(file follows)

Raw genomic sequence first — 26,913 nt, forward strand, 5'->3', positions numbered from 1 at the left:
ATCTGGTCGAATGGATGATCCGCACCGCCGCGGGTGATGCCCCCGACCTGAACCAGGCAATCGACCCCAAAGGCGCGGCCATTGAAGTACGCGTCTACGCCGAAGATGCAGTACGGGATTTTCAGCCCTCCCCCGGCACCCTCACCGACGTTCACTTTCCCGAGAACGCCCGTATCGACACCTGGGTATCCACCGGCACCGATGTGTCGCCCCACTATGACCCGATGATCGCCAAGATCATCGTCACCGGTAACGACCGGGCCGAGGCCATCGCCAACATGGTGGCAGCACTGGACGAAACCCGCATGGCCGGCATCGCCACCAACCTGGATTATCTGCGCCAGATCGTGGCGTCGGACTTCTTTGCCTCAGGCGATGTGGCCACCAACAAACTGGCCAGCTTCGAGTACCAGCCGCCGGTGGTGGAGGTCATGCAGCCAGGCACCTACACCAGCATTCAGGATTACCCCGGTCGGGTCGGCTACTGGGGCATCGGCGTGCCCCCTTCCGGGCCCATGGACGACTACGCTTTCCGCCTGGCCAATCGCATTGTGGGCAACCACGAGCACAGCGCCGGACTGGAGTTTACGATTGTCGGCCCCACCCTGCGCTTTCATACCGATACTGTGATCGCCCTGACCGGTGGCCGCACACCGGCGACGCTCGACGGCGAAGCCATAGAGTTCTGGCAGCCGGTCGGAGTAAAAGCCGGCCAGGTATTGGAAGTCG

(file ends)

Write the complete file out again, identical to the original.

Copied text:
Raw genomic sequence first — 26,913 nt, forward strand, 5'->3', positions numbered from 1 at the left:
ATCTGGTCGAATGGATGATCCGCACCGCCGCGGGTGATGCCCCCGACCTGAACCAGGCAATCGACCCCAAAGGCGCGGCCATTGAAGTACGCGTCTACGCCGAAGATGCAGTACGGGATTTTCAGCCCTCCCCCGGCACCCTCACCGACGTTCACTTTCCCGAGAACGCCCGTATCGACACCTGGGTATCCACCGGCACCGATGTGTCGCCCCACTATGACCCGATGATCGCCAAGATCATCGTCACCGGTAACGACCGGGCCGAGGCCATCGCCAACATGGTGGCAGCACTGGACGAAACCCGCATGGCCGGCATCGCCACCAACCTGGATTATCTGCGCCAGATCGTGGCGTCGGACTTCTTTGCCTCAGGCGATGTGGCCACCAACAAACTGGCCAGCTTCGAGTACCAGCCGCCGGTGGTGGAGGTCATGCAGCCAGGCACCTACACCAGCATTCAGGATTACCCCGGTCGGGTCGGCTACTGGGGCATCGGCGTGCCCCCTTCCGGGCCCATGGACGACTACGCTTTCCGCCTGGCCAATCGCATTGTGGGCAACCACGAGCACAGCGCCGGACTGGAGTTTACGATTGTCGGCCCCACCCTGCGCTTTCATACCGATACTGTGATCGCCCTGACCGGTGGCCGCACACCGGCGACGCTCGACGGCGAAGCCATAGAGTTCTGGCAGCCGGTCGGAGTAAAAGCCGGCCAGGTATTGGAAGTCG